Adjournment: Rental supports
My adjournment matter this afternoon is for the minister representing the Minister for Consumer Affairs, Gaming and Liquor Regulation, and I ask that the minister immediately reintroduce the moratorium on evictions and rent increases to protect renters from losing their homes. Victorians have done it tough over the last 18 months, and those of us who rent our homes have been hit especially hard by the continuing pandemic. Last year the government acknowledged that renters needed additional support and, like many other states and countries around the world, established an evictions moratorium and a ban on rent increases and created a system to help renters negotiate rent reductions with their landlords. When these protections expired in March, the government argued that the worst of the pandemic was over and that the separate changes to the Residential Tenancies Act 1997 were sufficient protection for renters still experiencing hardship. But that is just not true. Renters are still getting evicted for non-payment of rent in the middle of a pandemic, and now Victoria is once again back in the middle of severe restrictions, attempting to keep the COVID numbers under control while we get vaccination rates up.
Workers in the industries most impacted by restrictions are overwhelmingly casual workers and also overwhelmingly renters. They are once again struggling with reduced or zero income, but they have been effectively ignored by the government. Even when the government reintroduced the commercial tenancies relief scheme for small businesses, renters were again left out. On Monday the government finally announced their version of a support package for renters, but what they presented was a shaved down, stricter version of the protections that were in place last year—one-off rental grants of $1500, less than the $3000 offered in 2020, and stricter rules on income and savings thresholds, meaning many renters are immediately excluded from the grant scheme. And when median rents are just under $400 a week, a one-off payment of $1500 will barely cover one month’s rent, let alone the next few months. The scheme also requires a proof of rent reduction agreements, which means that the government is expecting renters to go and ask their landlords or property managers for a rent reduction without putting anything in place to help them do this. When there is already a significant power imbalance between the two and when we have heard time and time again over the last 18 months that landlords and property managers are all too willing to push the limits of the rules or break them altogether, it is easy to see that this is a disaster waiting to happen.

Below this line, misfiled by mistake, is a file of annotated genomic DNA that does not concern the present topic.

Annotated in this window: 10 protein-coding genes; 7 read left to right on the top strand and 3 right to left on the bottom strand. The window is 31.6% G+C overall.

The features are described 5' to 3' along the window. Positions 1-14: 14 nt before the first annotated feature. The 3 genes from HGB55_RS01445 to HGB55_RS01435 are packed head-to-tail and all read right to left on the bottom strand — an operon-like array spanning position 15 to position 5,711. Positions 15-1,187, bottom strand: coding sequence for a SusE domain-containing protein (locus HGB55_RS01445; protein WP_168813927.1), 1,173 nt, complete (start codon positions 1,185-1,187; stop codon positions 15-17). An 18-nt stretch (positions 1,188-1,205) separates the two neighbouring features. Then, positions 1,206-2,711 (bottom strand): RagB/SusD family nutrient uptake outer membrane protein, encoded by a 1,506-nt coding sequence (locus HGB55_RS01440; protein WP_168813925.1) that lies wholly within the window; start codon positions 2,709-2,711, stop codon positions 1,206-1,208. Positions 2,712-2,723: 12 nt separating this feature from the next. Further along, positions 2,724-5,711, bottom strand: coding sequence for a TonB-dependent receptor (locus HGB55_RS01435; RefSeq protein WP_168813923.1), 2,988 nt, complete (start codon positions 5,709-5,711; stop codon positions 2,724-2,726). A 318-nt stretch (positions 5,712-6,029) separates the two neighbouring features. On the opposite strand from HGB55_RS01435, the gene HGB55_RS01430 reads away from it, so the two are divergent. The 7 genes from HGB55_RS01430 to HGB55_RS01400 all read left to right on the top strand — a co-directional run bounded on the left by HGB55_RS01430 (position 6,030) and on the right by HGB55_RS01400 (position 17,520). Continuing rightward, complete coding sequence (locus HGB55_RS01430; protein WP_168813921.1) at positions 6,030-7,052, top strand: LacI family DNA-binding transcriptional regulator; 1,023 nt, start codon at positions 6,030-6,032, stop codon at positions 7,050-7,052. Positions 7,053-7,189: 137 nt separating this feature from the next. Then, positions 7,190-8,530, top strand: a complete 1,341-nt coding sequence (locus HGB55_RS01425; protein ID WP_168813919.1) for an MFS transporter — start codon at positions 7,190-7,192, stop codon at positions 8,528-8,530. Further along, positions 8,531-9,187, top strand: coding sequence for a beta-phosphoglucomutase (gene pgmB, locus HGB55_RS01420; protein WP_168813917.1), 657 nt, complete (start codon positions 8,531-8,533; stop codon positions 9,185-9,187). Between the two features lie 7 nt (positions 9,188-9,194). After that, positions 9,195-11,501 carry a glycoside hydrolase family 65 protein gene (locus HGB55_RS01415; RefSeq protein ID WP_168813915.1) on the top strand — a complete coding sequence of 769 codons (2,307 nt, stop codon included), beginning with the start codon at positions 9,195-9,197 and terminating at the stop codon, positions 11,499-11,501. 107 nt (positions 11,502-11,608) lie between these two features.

Victoria is the only state currently in lockdown without an eviction moratorium. Even South Australia, which has been lucky enough to remain relatively COVID free and out of lockdown for much of the pandemic, has just extended its moratorium until the end of the year. They acknowledge what the Victorian government has failed to: that the continuing effects of the pandemic mean ongoing government support is needed to keep people safe. If this government continues pandering to the real estate industry instead of helping the many people who rent in Victoria, it will be responsible for a wave of evictions and an increase in the number of Victorians without a permanent place to call home. I ask the government to urgently reintroduce the moratorium on evictions and the ban on rent increases.